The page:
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Last Updated May 18, 2023
Is that pesky little pain in your lower back bothering you? Are you seeking the best sleeping position for lower back pain? You’ve come to the right place! The lower back, also known as the lumbar region, is in charge of supporting the weight of your upper body. In this handy guide, we'll go over the three common sleeping positions in detail and decide which is ideal for your lower back pain relief!
Sleep is an activity that takes up at least 5-8 hours of a person's day. In these hours, your body seeks proper comfort to be able to rest and rejuvenate. The right sleeping position is a core part of attaining this comfort.
Your body finds comfort in a particular sleeping position. Sometimes it's on your side; other times, it's on your back. Some people even enjoy stomach-sleeping. Eventually, the most comfortable sleeping position is what you practice and get used to. But this could turn out to be the very reason why you have recurring back pain. You see, your sleep posture determines your spinal alignment.
Obtain a neutral spinal alignment, where the natural curve of the spine is maintained, and you have yourself a good night's rest that involves your pain being healed. Now take the opposite, where the spine's all misaligned and strained. This situation is where your lower back pain exacerbates out of proportion.
As per everything we've discussed, the general guidelines for the ideal sleeping posture include the following:
Our body can twist and turn itself into three unique sleep positions - side sleeping, stomach sleeping, and back sleeping. Let's familiarize ourselves with each one before we delve into which is best for lower back pain.
Back sleepers lie on their backs with their faces and torsos pointed toward the ceiling. This position is also referred to as the supine position.
Side sleeping is considered one of the best sleep postures for most sleepers. Side sleepers sleep on either their left or right side, with their torso and legs aligned horizontally.
Stomach sleeping is the least recommended position by health experts. Stomach sleepers place their faces, chests, abdomens, and legs facing down onto the mattress surface.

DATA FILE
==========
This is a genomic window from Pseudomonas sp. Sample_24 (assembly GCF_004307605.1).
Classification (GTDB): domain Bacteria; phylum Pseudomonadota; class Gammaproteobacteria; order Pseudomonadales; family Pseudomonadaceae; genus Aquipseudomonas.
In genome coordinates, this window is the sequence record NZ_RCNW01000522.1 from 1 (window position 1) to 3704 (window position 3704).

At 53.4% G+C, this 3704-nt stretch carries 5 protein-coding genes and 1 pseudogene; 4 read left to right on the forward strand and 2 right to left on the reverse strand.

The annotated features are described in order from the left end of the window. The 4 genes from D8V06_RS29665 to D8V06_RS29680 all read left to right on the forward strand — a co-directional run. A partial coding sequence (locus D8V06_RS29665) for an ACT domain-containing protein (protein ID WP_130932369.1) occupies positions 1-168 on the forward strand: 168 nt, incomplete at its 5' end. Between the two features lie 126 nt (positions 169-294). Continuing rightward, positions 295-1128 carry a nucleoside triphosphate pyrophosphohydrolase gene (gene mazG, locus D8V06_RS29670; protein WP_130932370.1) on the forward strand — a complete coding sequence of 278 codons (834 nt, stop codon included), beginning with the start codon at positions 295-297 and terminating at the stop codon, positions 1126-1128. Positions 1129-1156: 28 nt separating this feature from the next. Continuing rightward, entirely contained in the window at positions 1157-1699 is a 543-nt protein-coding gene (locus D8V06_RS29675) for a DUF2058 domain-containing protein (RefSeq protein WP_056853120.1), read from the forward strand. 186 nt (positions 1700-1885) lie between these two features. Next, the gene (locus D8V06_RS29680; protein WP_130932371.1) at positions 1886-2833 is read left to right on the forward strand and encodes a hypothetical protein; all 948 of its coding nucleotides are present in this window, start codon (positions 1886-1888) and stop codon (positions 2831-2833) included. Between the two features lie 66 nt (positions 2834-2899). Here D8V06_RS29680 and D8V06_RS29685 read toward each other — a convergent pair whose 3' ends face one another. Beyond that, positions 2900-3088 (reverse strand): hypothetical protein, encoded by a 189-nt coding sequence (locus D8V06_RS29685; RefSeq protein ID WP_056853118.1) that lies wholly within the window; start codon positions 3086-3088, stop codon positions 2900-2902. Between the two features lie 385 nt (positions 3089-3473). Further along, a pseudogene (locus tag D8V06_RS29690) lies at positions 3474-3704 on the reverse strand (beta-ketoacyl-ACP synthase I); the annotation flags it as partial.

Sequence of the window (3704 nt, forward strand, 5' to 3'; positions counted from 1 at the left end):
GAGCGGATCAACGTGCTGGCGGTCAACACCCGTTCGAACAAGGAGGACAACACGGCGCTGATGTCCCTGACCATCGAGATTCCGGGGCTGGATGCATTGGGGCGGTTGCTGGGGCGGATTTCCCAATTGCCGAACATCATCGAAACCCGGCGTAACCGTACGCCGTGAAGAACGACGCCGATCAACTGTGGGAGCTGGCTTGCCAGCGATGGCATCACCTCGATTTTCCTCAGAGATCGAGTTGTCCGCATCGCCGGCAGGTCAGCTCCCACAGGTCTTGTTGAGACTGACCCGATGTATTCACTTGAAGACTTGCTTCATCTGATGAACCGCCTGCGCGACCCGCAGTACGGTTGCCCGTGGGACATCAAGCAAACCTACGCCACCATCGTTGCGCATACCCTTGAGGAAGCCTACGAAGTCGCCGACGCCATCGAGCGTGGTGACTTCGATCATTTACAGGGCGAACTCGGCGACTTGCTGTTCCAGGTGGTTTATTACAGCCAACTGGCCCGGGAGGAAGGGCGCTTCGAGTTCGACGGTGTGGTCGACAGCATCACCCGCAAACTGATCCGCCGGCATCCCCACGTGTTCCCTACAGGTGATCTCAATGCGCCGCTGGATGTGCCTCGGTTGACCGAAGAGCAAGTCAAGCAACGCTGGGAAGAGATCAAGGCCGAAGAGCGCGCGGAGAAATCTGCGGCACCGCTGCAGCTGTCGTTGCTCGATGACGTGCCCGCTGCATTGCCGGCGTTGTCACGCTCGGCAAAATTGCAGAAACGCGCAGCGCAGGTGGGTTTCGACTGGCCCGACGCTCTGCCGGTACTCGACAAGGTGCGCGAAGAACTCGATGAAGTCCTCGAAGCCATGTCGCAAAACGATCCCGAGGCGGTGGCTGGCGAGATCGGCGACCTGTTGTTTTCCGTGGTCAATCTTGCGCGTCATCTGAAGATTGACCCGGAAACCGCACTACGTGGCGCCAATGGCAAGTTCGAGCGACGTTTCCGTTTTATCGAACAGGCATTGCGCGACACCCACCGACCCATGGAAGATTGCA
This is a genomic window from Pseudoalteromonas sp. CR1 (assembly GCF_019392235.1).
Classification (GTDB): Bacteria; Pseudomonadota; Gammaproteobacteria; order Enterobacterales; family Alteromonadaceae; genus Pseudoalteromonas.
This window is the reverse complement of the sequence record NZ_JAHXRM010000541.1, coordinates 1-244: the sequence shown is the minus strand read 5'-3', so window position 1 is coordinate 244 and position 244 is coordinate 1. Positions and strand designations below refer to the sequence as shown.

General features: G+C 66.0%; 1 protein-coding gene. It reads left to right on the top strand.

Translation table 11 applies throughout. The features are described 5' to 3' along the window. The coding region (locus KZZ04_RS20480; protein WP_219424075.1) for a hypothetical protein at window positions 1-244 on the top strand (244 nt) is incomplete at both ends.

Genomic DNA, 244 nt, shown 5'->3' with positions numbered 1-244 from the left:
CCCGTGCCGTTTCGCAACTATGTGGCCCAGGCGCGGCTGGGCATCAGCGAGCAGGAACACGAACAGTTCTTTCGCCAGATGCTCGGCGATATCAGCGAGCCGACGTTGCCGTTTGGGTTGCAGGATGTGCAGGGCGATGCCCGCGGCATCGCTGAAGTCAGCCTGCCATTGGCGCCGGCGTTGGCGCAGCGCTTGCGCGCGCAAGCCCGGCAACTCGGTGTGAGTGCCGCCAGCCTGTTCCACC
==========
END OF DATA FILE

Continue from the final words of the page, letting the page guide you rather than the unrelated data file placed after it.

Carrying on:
The best, most supportive sleeping position for lower back pain relief is side sleeping in the fetal position. Adding a thin pillow between your knees can further reduce pressure on the body and promote spinal alignment, allowing your pain to heal more comfortably.
Why is this position considered ideal? Side sleeping is generally considered the best, as it promotes neutral spine alignment and reduces pressure on the back. Over other sleep postures, this provides the most perfect environment for your lower back pain to heal without any disruptions.
To make this position more comfortable and effective, practice it on a mattress that can support your spine without hindering any cushioning to your hips and shoulders. A good, firm pillow is also essential. A thicker pillow can keep your neck, head, and shoulder in proper alignment with the body.
Based on our observations, back sleeping can be put second on the list of best sleeping positions for lower back pain relief. Though it may put pressure on the back, it is far better than stomach sleeping.
Lying flat on your back with a supportive pillow keeps your head and neck aligned with the spine. A thin pillow beneath your knees may also provide better spinal alignment. Additionally, a medium-firm mattress should be able to provide enough support for the body without blocking comfort.
Stomach sleeping is considered the least effective sleeping position for lower back pain. Gravity can place a bit of pressure on your exposed back, which worsens the pain. If you have to stomach sleep, then do so with a pillow underneath the pelvis/abdomen region, as it can reduce a bit of the pressure put on your back. A firm mattress (with a very thin pillow for the head) is recommended so that you can avoid spinal misalignment.